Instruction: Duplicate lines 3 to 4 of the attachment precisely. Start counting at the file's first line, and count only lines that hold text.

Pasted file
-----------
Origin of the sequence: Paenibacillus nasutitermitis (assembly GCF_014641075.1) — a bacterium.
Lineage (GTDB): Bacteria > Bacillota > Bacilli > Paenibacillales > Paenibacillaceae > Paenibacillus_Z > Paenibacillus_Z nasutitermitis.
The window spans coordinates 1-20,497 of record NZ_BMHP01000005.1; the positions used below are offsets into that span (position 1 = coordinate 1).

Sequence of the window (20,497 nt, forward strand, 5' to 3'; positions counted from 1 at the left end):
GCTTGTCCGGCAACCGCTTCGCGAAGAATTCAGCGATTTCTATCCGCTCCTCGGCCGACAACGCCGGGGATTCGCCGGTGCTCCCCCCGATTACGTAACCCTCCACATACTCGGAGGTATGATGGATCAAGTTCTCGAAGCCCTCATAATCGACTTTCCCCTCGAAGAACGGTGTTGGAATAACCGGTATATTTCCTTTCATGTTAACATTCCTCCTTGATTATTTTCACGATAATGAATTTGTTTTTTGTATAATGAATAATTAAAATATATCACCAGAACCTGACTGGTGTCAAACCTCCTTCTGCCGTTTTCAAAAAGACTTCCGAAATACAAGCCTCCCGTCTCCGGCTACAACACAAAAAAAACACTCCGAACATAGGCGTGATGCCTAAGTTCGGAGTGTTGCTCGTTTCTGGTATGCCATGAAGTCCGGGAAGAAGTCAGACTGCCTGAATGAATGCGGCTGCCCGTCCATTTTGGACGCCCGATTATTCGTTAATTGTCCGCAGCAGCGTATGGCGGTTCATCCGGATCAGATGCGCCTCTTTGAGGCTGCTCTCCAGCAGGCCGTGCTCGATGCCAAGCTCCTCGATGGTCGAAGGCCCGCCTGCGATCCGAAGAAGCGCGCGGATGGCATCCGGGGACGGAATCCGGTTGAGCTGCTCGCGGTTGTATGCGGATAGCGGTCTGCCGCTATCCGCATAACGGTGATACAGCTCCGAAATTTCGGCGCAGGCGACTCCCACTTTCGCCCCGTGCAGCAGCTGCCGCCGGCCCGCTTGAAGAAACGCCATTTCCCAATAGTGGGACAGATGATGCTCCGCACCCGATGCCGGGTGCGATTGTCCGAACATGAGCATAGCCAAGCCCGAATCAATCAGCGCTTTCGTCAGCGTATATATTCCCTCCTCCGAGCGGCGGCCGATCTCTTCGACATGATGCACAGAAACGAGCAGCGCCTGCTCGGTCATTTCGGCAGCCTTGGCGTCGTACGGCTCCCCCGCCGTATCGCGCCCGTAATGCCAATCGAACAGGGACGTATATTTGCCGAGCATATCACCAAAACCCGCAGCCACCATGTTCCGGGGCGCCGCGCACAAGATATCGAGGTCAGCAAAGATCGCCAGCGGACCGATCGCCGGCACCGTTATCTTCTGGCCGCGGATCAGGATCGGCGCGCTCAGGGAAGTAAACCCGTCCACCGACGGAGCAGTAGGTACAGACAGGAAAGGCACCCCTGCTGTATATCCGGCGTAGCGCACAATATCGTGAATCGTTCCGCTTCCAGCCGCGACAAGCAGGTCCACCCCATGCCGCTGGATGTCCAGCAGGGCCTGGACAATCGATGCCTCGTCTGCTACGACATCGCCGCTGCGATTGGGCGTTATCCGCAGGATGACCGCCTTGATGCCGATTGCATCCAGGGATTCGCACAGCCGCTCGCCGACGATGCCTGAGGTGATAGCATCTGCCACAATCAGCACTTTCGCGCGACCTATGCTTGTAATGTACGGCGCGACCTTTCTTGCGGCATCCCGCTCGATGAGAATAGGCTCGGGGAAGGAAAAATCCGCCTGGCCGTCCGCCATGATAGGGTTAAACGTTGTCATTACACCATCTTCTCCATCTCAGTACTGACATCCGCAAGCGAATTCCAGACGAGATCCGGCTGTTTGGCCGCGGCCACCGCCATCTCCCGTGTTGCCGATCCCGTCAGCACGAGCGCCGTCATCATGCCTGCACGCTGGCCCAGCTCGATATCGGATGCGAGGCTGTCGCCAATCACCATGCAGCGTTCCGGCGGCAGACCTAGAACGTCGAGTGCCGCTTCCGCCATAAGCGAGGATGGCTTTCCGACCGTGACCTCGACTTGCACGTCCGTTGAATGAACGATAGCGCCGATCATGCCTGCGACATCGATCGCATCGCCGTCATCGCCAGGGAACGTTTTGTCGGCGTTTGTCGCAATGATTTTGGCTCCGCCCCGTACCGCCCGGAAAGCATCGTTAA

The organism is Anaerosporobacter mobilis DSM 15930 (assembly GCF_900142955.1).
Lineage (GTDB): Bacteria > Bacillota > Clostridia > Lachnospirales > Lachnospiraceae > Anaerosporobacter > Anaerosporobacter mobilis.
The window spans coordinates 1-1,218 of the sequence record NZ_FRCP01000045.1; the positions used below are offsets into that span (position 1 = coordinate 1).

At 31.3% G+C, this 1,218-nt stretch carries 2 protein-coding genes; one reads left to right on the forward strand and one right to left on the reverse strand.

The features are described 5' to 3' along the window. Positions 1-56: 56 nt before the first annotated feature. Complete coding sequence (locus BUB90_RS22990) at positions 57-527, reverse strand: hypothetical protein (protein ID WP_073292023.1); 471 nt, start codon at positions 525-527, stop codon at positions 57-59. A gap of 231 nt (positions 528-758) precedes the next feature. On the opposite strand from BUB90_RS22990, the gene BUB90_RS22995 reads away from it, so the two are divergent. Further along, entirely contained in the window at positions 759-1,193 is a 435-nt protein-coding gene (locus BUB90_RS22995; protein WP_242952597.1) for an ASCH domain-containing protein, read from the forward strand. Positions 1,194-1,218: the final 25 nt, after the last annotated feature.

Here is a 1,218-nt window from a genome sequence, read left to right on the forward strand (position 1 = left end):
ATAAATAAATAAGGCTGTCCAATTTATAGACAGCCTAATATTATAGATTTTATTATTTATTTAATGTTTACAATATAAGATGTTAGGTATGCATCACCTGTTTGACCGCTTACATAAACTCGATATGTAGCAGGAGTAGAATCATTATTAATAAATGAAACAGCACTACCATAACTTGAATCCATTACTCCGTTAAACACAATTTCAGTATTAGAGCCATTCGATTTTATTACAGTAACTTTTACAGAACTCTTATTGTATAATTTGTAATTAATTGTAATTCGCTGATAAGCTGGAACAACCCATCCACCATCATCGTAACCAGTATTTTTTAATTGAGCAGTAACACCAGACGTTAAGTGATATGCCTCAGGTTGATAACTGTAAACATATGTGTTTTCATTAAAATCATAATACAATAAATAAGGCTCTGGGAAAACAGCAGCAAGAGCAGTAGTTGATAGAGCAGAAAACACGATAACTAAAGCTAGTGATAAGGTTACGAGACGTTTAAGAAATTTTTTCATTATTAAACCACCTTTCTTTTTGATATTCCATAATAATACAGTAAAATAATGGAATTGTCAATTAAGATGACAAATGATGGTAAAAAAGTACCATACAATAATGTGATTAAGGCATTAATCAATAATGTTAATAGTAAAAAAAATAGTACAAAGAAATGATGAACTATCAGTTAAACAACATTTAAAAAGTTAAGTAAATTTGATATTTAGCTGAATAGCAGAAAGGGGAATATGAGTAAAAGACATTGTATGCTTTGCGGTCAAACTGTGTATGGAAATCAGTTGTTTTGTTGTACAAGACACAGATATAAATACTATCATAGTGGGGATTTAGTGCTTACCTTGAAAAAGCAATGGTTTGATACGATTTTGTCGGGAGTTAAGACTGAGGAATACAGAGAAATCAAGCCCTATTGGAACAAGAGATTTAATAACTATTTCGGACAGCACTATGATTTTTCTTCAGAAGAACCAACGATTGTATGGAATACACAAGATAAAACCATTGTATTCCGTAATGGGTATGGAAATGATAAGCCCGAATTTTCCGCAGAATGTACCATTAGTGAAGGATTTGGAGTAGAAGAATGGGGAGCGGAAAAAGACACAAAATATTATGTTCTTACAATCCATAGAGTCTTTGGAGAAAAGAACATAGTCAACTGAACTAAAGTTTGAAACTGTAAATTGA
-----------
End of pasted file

The window spans coordinates 1-20,497 of record NZ_BMHP01000005.1; the positions used below are offsets into that span (position 1 = coordinate 1).

Sequence of the window (20,497 nt, forward strand, 5' to 3'; positions counted from 1 at the left end):